Based on these facts and arguments, Ventspils City Council decided to prepare and submit an application to the Constitutional Court of the Republic of Latvia for declaring Article 4 (3) (1) and (3), Article 4 (5) and (9) of the Law on Ports, Article 16 (2) of the Transitional Provisions and Article 11 (2) of the Law of February 10, 2022, Amendments to the Law on Ports as incompatible with the Constitution of the Republic of Latvia and the European Charter of Local Self-Government.
The so-called port reform has a previous history. A similar application has also been submitted to the Constitutional Court by members of the opposition party ZZS.
A collection of signatures for a referendum was also launched on the initiative of 36 opposition MPs. However, at the time, the mainstream media did not even really mention that such a signature collection was taking place, or devalued its importance, telling us that it was slow-going and that the necessary number of signatures would certainly not be collected. However, after the collection of signatures, it was loudly reported that the Central Electoral Commission had spent EUR 800,000 on the collection of signatures. This is where the comparison with the war in Ukraine comes in. Similarly, Russian propaganda places all the responsibility for the destruction, loss of life and loss of infrastructure on the Ukrainian President, Volodymyr Zelensky.
For the Ventspils City Council and the ZZS, the port reform is a matter of principle, where there can be no retreat. It is, in a sense, aggression by the forces of the ruling coalition. The municipality of Ventspils no longer controls 42% of its territory, which is now "occupied" by the government (Ministry of Transport).
There is no doubt that in this way, the economic development of Ventspils will be hampered and the population will suffer.
The situation is similar in Riga, where the negative effects of the port reform will be felt even earlier than in Ventspils, but the current coalition of the Riga City Council is made up of almost the same parties that form the government. It is therefore unlikely that the Riga City Council will apply to the Constitutional Court, following the example of Ventspils. A recent Bank of Latvia study found that Riga is lagging behind Tallinn and Vilnius in terms of development, and at the current rate of development, the neighboring capitals will not be able to catch up. If the port reform remains in force over the next decade, it may indeed be the case that Riga will not only fail to catch up with Vilnius and Tallinn, but will fall further and further behind and hopelessly never catch up.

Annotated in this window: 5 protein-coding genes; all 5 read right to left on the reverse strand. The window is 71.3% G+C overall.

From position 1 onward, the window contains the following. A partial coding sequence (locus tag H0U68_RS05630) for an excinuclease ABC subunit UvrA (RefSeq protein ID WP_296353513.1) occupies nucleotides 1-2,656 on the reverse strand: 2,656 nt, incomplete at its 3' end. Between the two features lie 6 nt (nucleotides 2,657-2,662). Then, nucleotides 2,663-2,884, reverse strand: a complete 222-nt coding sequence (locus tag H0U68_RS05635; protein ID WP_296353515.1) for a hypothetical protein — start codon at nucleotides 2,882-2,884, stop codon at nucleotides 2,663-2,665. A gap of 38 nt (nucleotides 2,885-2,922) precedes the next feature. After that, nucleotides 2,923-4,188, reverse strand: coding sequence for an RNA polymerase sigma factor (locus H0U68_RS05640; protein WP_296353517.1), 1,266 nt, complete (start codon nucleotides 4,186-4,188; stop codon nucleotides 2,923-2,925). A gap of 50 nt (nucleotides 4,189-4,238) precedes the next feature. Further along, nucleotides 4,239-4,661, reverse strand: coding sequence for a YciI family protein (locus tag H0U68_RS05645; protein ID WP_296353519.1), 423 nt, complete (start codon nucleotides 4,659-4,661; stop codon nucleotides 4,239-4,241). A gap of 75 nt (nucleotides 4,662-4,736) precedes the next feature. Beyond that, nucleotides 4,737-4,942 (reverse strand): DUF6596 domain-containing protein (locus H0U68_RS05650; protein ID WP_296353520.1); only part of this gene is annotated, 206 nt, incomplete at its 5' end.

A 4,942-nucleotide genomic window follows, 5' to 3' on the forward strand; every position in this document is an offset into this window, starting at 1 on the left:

In Ventspils and Riga, the Freeport Authorities had excellent governance arrangements, balancing the interests of the municipality and the state. They had one head of the Freeport Authority Board, and the board members were made up equally of representatives of the municipality and the state (ministries). A similar system once existed in the mega-port of Rotterdam, where changes have since been made: the municipality manages the port and the State contributes with investment. Meanwhile, in Latvia, the opposite is happening - we're walking straight into a swamp. The previous system was destroyed and the freeports are ruled only by government inserts. The strangest thing is that, while defending the port reform, the politicians in power keep chanting that port management will now be more transparent and the risks of corruption will be reduced.
There is absolutely no logic here. Previously, government and local representatives kept a watch over each other, and decisions were made by compromise. Now there is only one political wing in the freeports - the buddy companies, which can decide anything without it ever being made public.
In the past, all developments in freeports were seen as clearly as fish in a fishbowl, but now the fishbowl has a thick blanket thrown over it voluntarily - there is no telling what is or is not moving around inside.
The risk of corruption is a topic too sad to even discuss. There was as much corruption in the administration of the Freeports of Ventspils and Riga as there were Nazis in Ukraine. That is to say, politicians of one wing of the political forces and the media supporting them have propagandized, propagandized and propagandized a horrible picture in Ventspils and Riga for endless hours of television. If there has been any corruption in these cities, it does not concern the governance system of the freeports, which was essentially geared against the possibility of corruption. Now that the previous system has been destroyed, corruption will be present in a flash. The stage is set for it. It cannot be that there will be no corruption. The port reform itself encourages this.
We do not know what the Constitutional Court's verdict will be, but it is clear that if sensible political forces come to power after the next election or the one after that, their first job will be to review the port reform and throw the absurd amendments in the wastebasket.